The school has developed a tiered intervention system this charter term. In Year 9, visitors noted that the structures and systems for interventions for struggling students were in development and not fully understood by all stakeholders. In Year 10, the renewal inspection team found that the school had interventions in place based on the RTI model that were largely classroom based set by grade level teams. Additional interventions include tutoring and intervention blocks. In addition, the school implements a substantially separate pullout program that began in 2014-15, the Incremental Success Program where students who struggle with behaviors that prevent them from participating fully in the regular classroom are served.



Rating: Meets

Sources:

  • Renewal Inspection Report (2015)

  • Renewal Application (2015)

  • Year 9 Targeted Site Visit Report (2014)

  • Year 8 Targeted Site Visit Report (2014)

  • Year 6 Site Visit Report (2012)






Criterion 7: Culture and Family Engagement

The school supports students’ social and emotional health in a safe and respectful learning environment that engages families.

Key Indicator: Social, Emotional and Health Needs

Finding: MLK has a safe school environment and supports the social, emotional, and health needs of its students.
In years 6 and 10, visitors found that MLK has a safe school environment that is supportive of students. As noted in Criterion 1: Mission and Key Design Elements, staff and parents have reported that the school community is meeting this beloved community aspect of its mission. The school’s beloved community and MLK Way are discussed in detail in Criterion 1: Mission and Key Design Elements.
Visitors in Year 10 found that the new principal had instituted a number of changes to improve school culture, including morning greetings, a change in hallway and cafeteria behavior requirements, and dismissal procedures.
In addition to the support staff described in Key Indicator: Supports for Diverse Learners, the school has a dean of students, a classroom management coach, a social worker intern, a student support partner, a mentor for students, and a school nurse who are all members of the student support team. The student support team meets weekly.



Rating: Meets

Sources:

  • Renewal Inspection Report (2015)

  • Renewal Application (2015)

  • Year 6 Site Visit Report (2012)




Key Indicator: Family Engagement

Finding: The school has developed strong working relationships with families and guardians and provides regular communication to them. MLK parents and guardians have expressed satisfaction with the school over the course of the charter term.
Parents and guardians throughout the charter term have expressed satisfaction with the school. In Year 10, parents told visitors that the school had communicated with them about the school’s probationary status and the need to improve student learning and performance on the MCAS tests. Parents told the team that school leaders and teachers were accessible to them by telephone, text, or in-person meetings and that they received report cards three times a year. The school also has a monthly newsletter. Some parents reported receiving more frequent communication.
The school holds several evening events for parents, including ELA and mathematics curriculum nights. Some teachers told the renewal inspection team that they had conducted home visits. Parents said that the school provided staff who could translate for them and translated materials for them. As noted in Criterion 4: Dissemination, the school has established a regional special education parent council that had already met once at the time of the renewal inspection site visit. The school also has a parent survey which reflects that in 2015, more than 90 percent of parents were satisfied with the school.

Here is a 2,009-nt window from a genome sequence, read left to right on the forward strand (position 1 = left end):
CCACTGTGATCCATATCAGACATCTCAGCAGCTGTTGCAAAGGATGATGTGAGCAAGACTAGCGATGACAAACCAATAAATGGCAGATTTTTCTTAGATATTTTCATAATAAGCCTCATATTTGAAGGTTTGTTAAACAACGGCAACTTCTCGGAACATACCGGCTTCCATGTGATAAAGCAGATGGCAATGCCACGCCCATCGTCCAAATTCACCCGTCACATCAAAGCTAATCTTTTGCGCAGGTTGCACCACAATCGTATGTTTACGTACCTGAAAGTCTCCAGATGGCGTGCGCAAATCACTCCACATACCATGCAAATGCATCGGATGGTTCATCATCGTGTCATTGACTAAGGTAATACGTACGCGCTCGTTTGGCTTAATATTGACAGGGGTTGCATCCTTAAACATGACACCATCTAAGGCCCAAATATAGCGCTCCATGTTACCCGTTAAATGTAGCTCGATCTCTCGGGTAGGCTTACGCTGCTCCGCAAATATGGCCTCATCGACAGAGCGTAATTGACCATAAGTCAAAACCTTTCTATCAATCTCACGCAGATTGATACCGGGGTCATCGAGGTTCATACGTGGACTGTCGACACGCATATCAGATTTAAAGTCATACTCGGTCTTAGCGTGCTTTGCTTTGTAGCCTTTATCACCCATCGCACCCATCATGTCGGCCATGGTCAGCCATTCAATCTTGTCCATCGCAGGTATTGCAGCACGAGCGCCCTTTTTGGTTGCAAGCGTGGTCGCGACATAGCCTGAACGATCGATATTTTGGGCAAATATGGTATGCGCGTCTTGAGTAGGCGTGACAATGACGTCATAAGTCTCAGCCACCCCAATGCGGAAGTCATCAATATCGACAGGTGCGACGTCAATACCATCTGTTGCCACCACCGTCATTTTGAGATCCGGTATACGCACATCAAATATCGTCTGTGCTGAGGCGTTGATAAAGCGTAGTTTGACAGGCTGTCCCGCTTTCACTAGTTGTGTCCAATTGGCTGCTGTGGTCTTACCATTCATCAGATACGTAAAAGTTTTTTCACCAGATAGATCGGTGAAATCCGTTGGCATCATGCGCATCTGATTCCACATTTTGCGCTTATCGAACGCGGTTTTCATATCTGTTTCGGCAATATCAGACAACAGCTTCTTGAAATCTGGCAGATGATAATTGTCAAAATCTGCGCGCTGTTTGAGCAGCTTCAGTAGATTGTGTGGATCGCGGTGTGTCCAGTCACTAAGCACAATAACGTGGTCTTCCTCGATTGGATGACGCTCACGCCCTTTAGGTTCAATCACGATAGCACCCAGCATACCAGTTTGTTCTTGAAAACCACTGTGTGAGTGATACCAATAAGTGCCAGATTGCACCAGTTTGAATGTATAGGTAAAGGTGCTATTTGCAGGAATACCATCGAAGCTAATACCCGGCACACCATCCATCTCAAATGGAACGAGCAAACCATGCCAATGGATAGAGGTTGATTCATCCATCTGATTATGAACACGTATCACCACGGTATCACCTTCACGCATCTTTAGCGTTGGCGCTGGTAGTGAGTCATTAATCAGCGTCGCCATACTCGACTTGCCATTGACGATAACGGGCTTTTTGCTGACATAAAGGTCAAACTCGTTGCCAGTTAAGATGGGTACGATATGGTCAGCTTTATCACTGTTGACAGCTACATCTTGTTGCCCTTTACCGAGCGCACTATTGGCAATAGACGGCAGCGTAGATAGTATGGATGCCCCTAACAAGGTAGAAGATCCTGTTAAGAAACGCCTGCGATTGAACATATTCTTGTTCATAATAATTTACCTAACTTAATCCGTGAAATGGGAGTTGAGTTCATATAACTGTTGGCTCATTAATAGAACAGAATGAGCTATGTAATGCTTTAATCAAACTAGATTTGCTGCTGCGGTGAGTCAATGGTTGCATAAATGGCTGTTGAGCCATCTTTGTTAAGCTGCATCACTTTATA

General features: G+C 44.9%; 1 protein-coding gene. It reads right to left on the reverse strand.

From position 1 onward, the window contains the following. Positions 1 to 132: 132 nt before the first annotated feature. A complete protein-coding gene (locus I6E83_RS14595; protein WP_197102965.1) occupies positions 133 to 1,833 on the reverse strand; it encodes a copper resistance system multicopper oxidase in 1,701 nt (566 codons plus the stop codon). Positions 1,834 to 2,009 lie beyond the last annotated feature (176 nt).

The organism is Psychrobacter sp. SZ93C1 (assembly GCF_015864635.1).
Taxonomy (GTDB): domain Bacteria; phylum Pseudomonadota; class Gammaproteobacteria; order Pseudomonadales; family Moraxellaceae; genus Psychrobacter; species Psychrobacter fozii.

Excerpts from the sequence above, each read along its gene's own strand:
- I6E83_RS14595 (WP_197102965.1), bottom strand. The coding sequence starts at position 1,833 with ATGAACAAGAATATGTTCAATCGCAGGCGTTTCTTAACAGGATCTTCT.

Rating: Meets

Sources:

  • Renewal Inspection Report (2015)

  • Renewal Application (2015)

  • Year 6 Site Visit Report (2012)





C. Organizational Viability





Criterion 8: Capacity

The school sustains a well-functioning organizational structure and creates a professional working climate for all staff

Key Indicator: School Leadership

Finding: The school has lacked consistent instructional leadership this charter term. In its tenth year, the renewal inspection team found that the new principal has implemented clear structures, roles, and communication.
The current leadership team includes the executive director, the principal, an academic data specialist, the literacy coordinator, the instructional coach and director of math curriculum, dean of students, director of student services and special education coordinator, a contracted special education administrator, an ELL coordinator, and several other support roles.
In 2011, the school was renewed with probation. One of the probationary conditions was for the school to evaluate its leadership structure, develop an organizational chart with accompanying job descriptions, and create a plan to fully staff the administrative structure. The school met this condition according to the Year 6 Site Visit Report. The school hired a new principal in June of 2011 to act as the instructional leader. The principal subsequently departed the school in June of 2014 after three years. At that time, the executive director became the acting principal and worked with consultants until a new principal was hired in December of 2014. The second principal of the charter term departed in June of 2015 due to personal issues, at which point the third and current principal of the charter term was hired. The school has also reconfigured other leadership roles, including the director of student services position and the director of curriculum and instruction which subsequently moved into the academic data specialist position. The team has also increased its instructional coach positions.